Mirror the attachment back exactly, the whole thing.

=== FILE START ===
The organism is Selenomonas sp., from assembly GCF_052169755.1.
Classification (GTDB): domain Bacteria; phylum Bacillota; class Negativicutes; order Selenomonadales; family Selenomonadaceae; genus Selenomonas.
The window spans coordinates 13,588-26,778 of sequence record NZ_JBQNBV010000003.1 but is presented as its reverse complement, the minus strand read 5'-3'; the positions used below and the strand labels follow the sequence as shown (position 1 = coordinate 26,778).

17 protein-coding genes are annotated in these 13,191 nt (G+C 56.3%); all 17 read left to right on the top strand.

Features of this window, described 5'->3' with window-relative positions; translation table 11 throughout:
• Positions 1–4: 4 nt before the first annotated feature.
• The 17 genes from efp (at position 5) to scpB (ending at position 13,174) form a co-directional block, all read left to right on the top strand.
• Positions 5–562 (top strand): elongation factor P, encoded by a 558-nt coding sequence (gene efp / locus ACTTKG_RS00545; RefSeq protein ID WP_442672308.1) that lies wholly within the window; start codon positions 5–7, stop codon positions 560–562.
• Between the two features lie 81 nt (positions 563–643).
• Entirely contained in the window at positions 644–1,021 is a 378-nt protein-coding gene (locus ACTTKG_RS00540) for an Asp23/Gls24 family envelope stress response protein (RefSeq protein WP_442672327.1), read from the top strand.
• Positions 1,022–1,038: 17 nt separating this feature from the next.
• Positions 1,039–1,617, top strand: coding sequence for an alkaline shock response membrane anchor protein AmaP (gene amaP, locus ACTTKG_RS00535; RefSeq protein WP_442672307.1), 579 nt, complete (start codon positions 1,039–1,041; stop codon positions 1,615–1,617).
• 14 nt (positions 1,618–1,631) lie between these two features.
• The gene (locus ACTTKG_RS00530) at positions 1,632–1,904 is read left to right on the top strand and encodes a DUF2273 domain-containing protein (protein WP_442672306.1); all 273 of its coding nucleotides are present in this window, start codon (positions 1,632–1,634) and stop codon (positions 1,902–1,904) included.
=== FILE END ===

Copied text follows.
The organism is Selenomonas sp., from assembly GCF_052169755.1.
Classification (GTDB): domain Bacteria; phylum Bacillota; class Negativicutes; order Selenomonadales; family Selenomonadaceae; genus Selenomonas.
The window spans coordinates 13,588-26,778 of sequence record NZ_JBQNBV010000003.1 but is presented as its reverse complement, the minus strand read 5'-3'; the positions used below and the strand labels follow the sequence as shown (position 1 = coordinate 26,778).

17 protein-coding genes are annotated in these 13,191 nt (G+C 56.3%); all 17 read left to right on the top strand.

Features of this window, described 5'->3' with window-relative positions; translation table 11 throughout:
• Positions 1–4: 4 nt before the first annotated feature.
• The 17 genes from efp (at position 5) to scpB (ending at position 13,174) form a co-directional block, all read left to right on the top strand.
• Positions 5–562 (top strand): elongation factor P, encoded by a 558-nt coding sequence (gene efp / locus ACTTKG_RS00545; RefSeq protein ID WP_442672308.1) that lies wholly within the window; start codon positions 5–7, stop codon positions 560–562.
• Between the two features lie 81 nt (positions 563–643).
• Entirely contained in the window at positions 644–1,021 is a 378-nt protein-coding gene (locus ACTTKG_RS00540) for an Asp23/Gls24 family envelope stress response protein (RefSeq protein WP_442672327.1), read from the top strand.
• Positions 1,022–1,038: 17 nt separating this feature from the next.
• Positions 1,039–1,617, top strand: coding sequence for an alkaline shock response membrane anchor protein AmaP (gene amaP, locus ACTTKG_RS00535; RefSeq protein WP_442672307.1), 579 nt, complete (start codon positions 1,039–1,041; stop codon positions 1,615–1,617).
• 14 nt (positions 1,618–1,631) lie between these two features.
• The gene (locus ACTTKG_RS00530) at positions 1,632–1,904 is read left to right on the top strand and encodes a DUF2273 domain-containing protein (protein WP_442672306.1); all 273 of its coding nucleotides are present in this window, start codon (positions 1,632–1,634) and stop codon (positions 1,902–1,904) included.